At one point she asked if I was Maria Pereira. I responded yes. She was very complimentary about my recent op-ed on the cancellation of the Community Conversations. We then had a fascinating conversation about the romantic/political machinations going on in Bridgeport. Hmmm…

  4. If Ganim doesn’t deliver a 10% reduction in taxes he should be voted out off office. 5% is right here with the Grand List (isn’t that grand) and at least another 5% minimum is all the over taxation we have had to put up with over the last three years.

  5. A municipality’s grand list is the aggregate value of TAXABLE property… This, of course, implies that non-taxable property belonging to non-taxable institutions, such as houses of worship, state, federal, and municipal property, and (most — essentially all) property belonging to educational institutions and non-profit organizations, is not counted in a municipality’s grand list. Bridgeport hosts much of the region’s real, NON-TAXABLE property, such as two, large hospitals, much federal and state property, including two, large jails, two large courthouses, many private, non-profit-agency properties serving the region’s social needs, etc…. And these properties, most of which serve the region, cost the city tens of millions of tax dollars for services/infrastructure use and maintenance… Just a reminder about this fiscal saddle that keeps our municipal back rubbed raw/bleeding…

    But of course, when thinking about the grand list of the state’s largest city and historical county seat, it is useful to compare its grand list with that of other Fairfield County cities — such as Stamford, which has a grand list of just about $20 billion… So, at $6.35 billion, we have a grand list that is only about 1/3 as much as the grand list of Stamford, which is 1/3 smaller in population than Bridgeport and hosts significantly less non-taxable property… (And, next-door Fairfield, with less than half our population, has a grand list of almost $11 Billon!…) What is wrong with this picture?!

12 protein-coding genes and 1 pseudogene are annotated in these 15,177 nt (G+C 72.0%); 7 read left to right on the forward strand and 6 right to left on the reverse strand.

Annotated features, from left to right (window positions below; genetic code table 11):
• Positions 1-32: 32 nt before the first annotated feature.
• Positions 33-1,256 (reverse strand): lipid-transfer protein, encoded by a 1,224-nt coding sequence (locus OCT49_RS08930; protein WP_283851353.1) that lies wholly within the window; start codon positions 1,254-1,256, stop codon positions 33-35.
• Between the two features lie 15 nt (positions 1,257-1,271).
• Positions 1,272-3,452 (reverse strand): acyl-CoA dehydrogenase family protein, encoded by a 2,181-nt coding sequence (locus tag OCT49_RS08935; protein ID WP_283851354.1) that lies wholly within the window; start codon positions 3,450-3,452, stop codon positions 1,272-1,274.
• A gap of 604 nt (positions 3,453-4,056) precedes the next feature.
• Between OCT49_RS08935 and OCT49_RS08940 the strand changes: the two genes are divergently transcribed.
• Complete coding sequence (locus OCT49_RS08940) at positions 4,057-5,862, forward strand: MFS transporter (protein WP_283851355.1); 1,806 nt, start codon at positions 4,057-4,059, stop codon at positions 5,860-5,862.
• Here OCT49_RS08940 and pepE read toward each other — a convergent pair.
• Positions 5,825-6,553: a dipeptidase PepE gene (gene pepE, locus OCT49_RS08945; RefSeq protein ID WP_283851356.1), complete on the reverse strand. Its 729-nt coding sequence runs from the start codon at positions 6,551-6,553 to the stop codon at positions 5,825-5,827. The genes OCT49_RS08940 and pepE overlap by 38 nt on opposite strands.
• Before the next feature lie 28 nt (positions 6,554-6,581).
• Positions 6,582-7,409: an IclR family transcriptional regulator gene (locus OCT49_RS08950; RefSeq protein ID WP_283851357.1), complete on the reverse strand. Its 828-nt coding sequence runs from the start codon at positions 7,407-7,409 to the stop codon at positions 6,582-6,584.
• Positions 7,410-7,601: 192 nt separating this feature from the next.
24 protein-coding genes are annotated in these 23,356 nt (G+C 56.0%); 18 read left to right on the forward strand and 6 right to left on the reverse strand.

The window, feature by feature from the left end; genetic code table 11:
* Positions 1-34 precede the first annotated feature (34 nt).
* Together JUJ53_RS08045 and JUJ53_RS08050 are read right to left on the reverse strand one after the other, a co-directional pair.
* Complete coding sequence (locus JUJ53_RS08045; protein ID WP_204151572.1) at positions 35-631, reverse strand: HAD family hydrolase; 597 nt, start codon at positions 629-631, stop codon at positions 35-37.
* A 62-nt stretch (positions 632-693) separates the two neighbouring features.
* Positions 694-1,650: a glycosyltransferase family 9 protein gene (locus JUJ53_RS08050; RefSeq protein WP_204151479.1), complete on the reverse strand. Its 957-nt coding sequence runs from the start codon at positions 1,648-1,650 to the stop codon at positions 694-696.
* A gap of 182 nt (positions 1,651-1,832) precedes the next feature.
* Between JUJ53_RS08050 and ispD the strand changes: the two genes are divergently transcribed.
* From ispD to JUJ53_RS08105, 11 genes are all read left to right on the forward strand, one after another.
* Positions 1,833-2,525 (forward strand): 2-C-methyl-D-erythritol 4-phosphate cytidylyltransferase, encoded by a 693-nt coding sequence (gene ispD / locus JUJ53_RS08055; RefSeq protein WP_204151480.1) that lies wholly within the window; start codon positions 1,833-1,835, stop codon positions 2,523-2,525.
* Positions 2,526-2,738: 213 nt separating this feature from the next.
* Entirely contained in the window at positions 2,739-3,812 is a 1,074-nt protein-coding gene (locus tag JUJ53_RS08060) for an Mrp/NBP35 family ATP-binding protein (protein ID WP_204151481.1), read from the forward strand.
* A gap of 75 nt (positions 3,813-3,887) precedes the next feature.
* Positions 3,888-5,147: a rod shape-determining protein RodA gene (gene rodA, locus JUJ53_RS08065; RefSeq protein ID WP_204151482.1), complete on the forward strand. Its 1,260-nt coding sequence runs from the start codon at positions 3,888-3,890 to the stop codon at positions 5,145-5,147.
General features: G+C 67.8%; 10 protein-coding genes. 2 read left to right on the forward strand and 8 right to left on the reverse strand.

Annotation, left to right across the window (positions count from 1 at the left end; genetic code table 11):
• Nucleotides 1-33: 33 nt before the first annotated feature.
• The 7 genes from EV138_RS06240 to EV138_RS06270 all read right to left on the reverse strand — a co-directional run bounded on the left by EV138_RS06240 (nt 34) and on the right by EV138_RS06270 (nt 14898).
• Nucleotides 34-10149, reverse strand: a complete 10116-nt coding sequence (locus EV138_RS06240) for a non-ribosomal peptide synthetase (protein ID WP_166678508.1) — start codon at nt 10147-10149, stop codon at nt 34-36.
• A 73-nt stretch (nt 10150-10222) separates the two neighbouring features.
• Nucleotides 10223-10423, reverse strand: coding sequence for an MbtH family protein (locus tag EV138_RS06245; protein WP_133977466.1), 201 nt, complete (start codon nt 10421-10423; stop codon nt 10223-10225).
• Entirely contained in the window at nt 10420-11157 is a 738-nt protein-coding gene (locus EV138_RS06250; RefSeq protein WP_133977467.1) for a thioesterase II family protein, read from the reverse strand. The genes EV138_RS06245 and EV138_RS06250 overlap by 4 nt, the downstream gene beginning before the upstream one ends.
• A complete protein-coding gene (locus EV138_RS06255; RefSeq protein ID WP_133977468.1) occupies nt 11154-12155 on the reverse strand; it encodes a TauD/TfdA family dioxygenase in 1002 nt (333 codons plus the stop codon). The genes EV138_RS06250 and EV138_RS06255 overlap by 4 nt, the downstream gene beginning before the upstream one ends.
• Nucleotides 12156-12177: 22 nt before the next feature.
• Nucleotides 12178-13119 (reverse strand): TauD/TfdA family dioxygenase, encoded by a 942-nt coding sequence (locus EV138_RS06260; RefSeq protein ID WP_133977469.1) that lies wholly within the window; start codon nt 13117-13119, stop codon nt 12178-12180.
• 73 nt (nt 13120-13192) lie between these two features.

Now, we are crowing about a 5% increase in our grand list via the construction of a new gas-fired, WATERFRONT, region-serving, essentially-jobless, power plant. We’re claiming a $500,000,000 increase in the grand list, but this doesn’t work out mathematically if we are going from our officially-reported (State of Connecticut records) 2017-2018 valuation of $6.1 billion to $6.35 billion, which shows an increase of only $250,000,000… The grand list is for ASSESSED value, not resale value… We should be clear about that… Our grand list, sticking to the accurate definition, is for only $250,000,000.

    Now, let’s keep in mind that this new gas plant hasn’t yet “replaced” the old coal, huge, hulking coal plant, which represents about as much grand list value. So, when the coal plant is decommissioned and razed, we’ll see a consequent grand list drop… So this wonderful new grand list increase, if accompanied by a tax cut in 2019, will see a counterbalancing tax increase in about 2021 when the coal plant is (presumably) taken off of the grand list…

    But, the real rub here is that WATERFRONT power plants represent large opportunity costs… Just think of what two or three, large resort hotels would be worth on prime, Long Island Sound coastline in Bridgeport, where now there are three, large, fossil-fuel power plants (supplying the huge, regional, non-Bridgeport, collective tax-base)… Norwalk thought about that and decommissioned and razed heir only power plant in 2014, anticipating a “much higher” use of the property…

    This election-year grand list is nothing to crow about, if considered in context… The next mayor should be held to the platform requirement of having a plan that will grow Bridgeport’s grand list/tax-base by upwards of $14 Billion, so that we could a municipal viability/quality of life and mil rate that approximates our baby-sister city of Stamford, just down I-95… We shouldn’t vote for any mayoral candidate that doesn’t come up with a plausible plan for this type of 10-to-15-year-period tax-base growth (adjusted for probable inflation…).

    Bridgeport can’t afford to think small or “wing-it” any longer. We need an aggressive plan/agenda for massive, rapid/steady tax-base growth — and not via more, region-serving, fossil-fuel power plants…